But first, please read this article at this link (be sure to read the comments, they are entertaining): http://www.cio.com/article/701182/Why_You_Should_Not_Buy_Your_Child_an_iPad?page=2&taxonomyId=3164
To be continued…. Thanks, Marilyn, TFF
Research: Part II
As promised, here’s the second half of my reply. I don’t think you needed to see any research on why raising entitled children is not an ideal way to raise kids into adults (as mentioned, the point of my post in question). If you do need that research, please let me know and I’ll be glad to dig further. Please correct me if I’m wrong, but I think you were looking for research more along the lines of how letting kids use too much technology will affect them as adults. I think this one particular article link (see below) encapsulates it all. It’s a fair article looking at the pros and cons of using a lot of technology in teen years. Let me know what you think! Thanks!! ~Marilyn
article: AntiSocial Networking
Please let me know what other research you’d like to see, whether it is on entitled children or tech-saturated children. Thanks! ~Marilyn, TFF
We finally decided not to get my son an itouch. He accepted it after a little negotiating – instead he got a new pair of basketball shoes and front row tickets to go see a mavericks game as well as a party with ten of his friends. We still ended up spending a lot on his birthday though! He spent some of his birthday money on a new bicycle and a lego set also.
Thanks for updating us! I like your option to keep it a screen-free birthday. You can’t beat a new bicycle and Lego set! Till next birthday ;–)
hmmmm tis a difficult decision. Itouches are no longer media players as well as a smart phone that is free and you don’t have a to pay for it. You call and text while checking your emails and ur twitter or face book. I think he is a little young for a smart phone like this — it’s really hightech its the most popular phone for the highschool student and college kid becuse its free you pay one and that’s it. Plus they are really expensive. Another point is I am guessing he is an elmentery student — the screen is gorilla glass very strong but glass and he might break it. I am just telling you what you would get yourself into. = )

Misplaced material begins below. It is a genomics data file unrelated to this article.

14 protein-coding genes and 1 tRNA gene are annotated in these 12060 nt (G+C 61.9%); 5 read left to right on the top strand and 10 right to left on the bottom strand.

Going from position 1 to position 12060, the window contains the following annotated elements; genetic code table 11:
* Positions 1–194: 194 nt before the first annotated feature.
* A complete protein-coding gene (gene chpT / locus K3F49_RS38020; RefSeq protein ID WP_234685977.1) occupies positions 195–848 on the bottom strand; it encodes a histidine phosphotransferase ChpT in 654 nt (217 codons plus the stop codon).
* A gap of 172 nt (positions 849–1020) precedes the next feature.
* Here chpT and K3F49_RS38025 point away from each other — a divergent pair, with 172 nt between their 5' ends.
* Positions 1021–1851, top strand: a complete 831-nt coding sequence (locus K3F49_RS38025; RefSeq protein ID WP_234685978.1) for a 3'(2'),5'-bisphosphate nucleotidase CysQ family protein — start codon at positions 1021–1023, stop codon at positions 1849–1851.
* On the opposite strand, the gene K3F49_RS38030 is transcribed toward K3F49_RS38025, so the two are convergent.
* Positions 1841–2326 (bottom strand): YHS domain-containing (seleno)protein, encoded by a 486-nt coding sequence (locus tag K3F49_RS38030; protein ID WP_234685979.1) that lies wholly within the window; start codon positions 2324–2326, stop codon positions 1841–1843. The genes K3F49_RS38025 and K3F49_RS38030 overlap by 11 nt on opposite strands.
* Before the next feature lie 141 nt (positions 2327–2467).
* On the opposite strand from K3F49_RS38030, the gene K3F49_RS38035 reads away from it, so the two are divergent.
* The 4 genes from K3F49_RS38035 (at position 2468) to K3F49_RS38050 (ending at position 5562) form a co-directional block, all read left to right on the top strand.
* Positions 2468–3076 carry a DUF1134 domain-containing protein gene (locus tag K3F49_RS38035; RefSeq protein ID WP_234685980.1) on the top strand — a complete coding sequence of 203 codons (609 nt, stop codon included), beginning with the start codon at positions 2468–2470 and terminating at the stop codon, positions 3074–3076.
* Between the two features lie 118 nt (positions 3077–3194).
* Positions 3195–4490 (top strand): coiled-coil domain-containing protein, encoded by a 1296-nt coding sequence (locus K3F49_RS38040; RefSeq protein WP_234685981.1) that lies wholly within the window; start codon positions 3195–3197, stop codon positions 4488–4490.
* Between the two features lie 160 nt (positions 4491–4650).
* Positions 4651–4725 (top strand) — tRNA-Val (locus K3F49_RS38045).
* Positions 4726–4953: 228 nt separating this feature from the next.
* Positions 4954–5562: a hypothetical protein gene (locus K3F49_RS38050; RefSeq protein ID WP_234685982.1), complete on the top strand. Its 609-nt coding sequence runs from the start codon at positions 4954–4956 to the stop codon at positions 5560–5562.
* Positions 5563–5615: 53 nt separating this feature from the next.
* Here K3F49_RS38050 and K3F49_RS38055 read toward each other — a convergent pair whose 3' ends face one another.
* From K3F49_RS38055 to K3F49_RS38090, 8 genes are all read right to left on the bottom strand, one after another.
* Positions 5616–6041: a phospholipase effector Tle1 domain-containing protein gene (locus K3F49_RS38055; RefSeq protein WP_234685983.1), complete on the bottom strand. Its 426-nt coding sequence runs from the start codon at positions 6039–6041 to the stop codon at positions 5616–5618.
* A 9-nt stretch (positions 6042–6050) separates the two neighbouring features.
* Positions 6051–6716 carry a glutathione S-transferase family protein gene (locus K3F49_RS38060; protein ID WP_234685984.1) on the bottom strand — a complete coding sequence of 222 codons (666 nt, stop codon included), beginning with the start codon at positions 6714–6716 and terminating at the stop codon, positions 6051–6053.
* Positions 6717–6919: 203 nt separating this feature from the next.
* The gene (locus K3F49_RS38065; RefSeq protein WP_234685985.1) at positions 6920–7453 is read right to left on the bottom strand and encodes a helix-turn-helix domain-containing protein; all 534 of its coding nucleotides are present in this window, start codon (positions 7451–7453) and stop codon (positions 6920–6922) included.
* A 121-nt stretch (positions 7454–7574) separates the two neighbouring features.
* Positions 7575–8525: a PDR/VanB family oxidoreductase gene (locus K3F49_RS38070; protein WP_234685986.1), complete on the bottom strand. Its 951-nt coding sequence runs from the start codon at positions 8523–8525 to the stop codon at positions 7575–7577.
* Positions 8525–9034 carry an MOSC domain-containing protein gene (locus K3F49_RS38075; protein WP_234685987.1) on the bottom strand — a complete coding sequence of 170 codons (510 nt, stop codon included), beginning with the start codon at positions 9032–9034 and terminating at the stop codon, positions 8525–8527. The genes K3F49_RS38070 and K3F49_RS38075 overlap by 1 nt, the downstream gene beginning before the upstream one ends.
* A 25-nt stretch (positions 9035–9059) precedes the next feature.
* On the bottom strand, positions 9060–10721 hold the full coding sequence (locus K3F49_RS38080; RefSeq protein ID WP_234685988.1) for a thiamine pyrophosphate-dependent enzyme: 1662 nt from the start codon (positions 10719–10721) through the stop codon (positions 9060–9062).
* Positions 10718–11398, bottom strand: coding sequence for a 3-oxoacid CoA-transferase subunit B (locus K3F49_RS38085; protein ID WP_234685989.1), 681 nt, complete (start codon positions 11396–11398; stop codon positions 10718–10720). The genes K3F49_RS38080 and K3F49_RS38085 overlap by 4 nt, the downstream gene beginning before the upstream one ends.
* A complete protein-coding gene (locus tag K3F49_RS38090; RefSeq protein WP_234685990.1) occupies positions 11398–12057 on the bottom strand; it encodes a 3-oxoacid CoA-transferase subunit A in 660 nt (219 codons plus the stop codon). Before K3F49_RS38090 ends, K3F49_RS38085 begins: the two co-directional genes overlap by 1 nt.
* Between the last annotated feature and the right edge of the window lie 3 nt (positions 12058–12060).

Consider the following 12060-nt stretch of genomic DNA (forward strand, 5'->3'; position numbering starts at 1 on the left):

My husband works in the IT field and recently got an ipad, which he sometimes uses for work. However he is willing to let our kids use it on the weekends for an hour each on Sat. and Sun. We have down loaded Angry Birds as well as a ipad book app on there for them and may download a few other free games later.
However my son’d b’day is coming up and he is wanting an Itouch or a Kindle fire. According to him he is the only one in school who does not have any of those devices. He is getting a b’day party and a few presents from us, including some games for his X-box as well as other toys like a skateboard and maybe a Nerf gun.
But he is still getting very upset about this. I also am not comfortable having him save up for it because he already has an X-box, access to the computer and an ipod. I prefer not to have him spend all his time on screen devices.
Hi Geethaa, Your son looks like he does have it all covered with the X-box and iPad use, but it seems he really wants more of a mobile handheld device. I wasn’t sure of your son’s age, but here are a couple of good suggestions:
1. Have him sell or trade in his iPod (and maybe some games he doesn’t use anymore for the X-box) to get some money towards an iTouch (the devices are essentially redundant so why have both?). My son’s friend, Sean, had to do that to get an iTouch for his birthday when he was in 5th grade and it worked out really well and Sean takes care of that device since he has ownership over it (ie: he helped pay for it even though it was a b-day gift). (BTW- I do love the iTouch, and it gets a lot of use because it is a family device so it has a mishmosh of things on it for all of us to use.)